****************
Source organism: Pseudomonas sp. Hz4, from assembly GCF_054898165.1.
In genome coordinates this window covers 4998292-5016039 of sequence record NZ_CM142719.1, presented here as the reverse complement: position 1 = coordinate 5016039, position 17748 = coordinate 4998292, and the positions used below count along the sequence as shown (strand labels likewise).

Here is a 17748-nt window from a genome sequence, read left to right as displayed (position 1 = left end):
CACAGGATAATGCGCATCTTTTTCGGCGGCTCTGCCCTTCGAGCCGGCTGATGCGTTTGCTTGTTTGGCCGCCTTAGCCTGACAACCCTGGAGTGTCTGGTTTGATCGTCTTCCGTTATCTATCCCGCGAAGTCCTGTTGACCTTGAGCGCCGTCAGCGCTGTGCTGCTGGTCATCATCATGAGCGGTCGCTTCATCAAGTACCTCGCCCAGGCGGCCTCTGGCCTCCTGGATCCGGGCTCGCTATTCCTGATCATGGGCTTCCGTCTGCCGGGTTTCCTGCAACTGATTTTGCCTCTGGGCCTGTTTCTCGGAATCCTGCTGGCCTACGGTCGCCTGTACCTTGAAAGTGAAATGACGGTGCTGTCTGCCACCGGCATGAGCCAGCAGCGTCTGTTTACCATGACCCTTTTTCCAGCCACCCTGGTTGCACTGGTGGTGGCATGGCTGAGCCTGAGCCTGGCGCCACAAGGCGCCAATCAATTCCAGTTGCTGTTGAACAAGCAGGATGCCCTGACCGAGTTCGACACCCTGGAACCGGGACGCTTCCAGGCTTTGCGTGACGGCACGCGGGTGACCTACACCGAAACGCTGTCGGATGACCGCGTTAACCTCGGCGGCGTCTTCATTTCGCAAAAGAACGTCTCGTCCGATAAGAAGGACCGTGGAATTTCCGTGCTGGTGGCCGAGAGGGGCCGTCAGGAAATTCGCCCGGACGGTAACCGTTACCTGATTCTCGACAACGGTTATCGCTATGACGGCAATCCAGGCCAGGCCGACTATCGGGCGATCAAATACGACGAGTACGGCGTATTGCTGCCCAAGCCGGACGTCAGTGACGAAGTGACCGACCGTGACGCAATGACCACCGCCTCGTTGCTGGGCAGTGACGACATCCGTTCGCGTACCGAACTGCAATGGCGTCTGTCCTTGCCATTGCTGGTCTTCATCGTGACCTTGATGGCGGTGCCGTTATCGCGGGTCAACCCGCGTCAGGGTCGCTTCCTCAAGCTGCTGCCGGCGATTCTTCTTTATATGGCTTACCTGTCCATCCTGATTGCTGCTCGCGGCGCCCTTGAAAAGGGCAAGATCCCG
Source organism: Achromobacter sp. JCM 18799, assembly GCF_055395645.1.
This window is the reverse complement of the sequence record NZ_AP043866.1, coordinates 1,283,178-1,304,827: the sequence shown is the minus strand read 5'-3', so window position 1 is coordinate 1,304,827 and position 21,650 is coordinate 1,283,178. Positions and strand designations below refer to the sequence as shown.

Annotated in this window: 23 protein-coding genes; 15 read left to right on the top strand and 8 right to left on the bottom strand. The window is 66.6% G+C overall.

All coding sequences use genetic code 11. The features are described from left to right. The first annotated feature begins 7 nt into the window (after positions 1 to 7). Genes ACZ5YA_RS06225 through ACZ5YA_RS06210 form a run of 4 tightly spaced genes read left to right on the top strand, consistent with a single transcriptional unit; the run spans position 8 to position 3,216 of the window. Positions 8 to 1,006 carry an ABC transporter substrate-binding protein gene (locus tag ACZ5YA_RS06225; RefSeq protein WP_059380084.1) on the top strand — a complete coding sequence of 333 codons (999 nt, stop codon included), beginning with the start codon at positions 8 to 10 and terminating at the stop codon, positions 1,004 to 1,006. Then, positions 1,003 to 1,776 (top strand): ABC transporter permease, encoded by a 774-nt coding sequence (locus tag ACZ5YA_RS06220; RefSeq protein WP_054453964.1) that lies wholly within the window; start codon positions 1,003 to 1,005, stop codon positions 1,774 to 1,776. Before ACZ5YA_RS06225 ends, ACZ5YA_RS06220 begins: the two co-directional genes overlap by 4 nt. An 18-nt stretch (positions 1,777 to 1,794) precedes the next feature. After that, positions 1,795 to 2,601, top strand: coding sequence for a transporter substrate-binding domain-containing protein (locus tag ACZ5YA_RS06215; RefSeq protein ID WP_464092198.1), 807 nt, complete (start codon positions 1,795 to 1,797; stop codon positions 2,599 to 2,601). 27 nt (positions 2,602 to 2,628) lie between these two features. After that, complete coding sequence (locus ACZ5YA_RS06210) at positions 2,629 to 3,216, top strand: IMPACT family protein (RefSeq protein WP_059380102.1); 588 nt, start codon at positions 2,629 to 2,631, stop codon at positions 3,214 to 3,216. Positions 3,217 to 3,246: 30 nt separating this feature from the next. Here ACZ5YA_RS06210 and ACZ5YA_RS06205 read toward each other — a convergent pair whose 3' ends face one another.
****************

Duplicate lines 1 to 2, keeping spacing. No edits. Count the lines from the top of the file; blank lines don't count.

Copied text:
Source organism: Pseudomonas sp. Hz4, from assembly GCF_054898165.1.
In genome coordinates this window covers 4998292-5016039 of sequence record NZ_CM142719.1, presented here as the reverse complement: position 1 = coordinate 5016039, position 17748 = coordinate 4998292, and the positions used below count along the sequence as shown (strand labels likewise).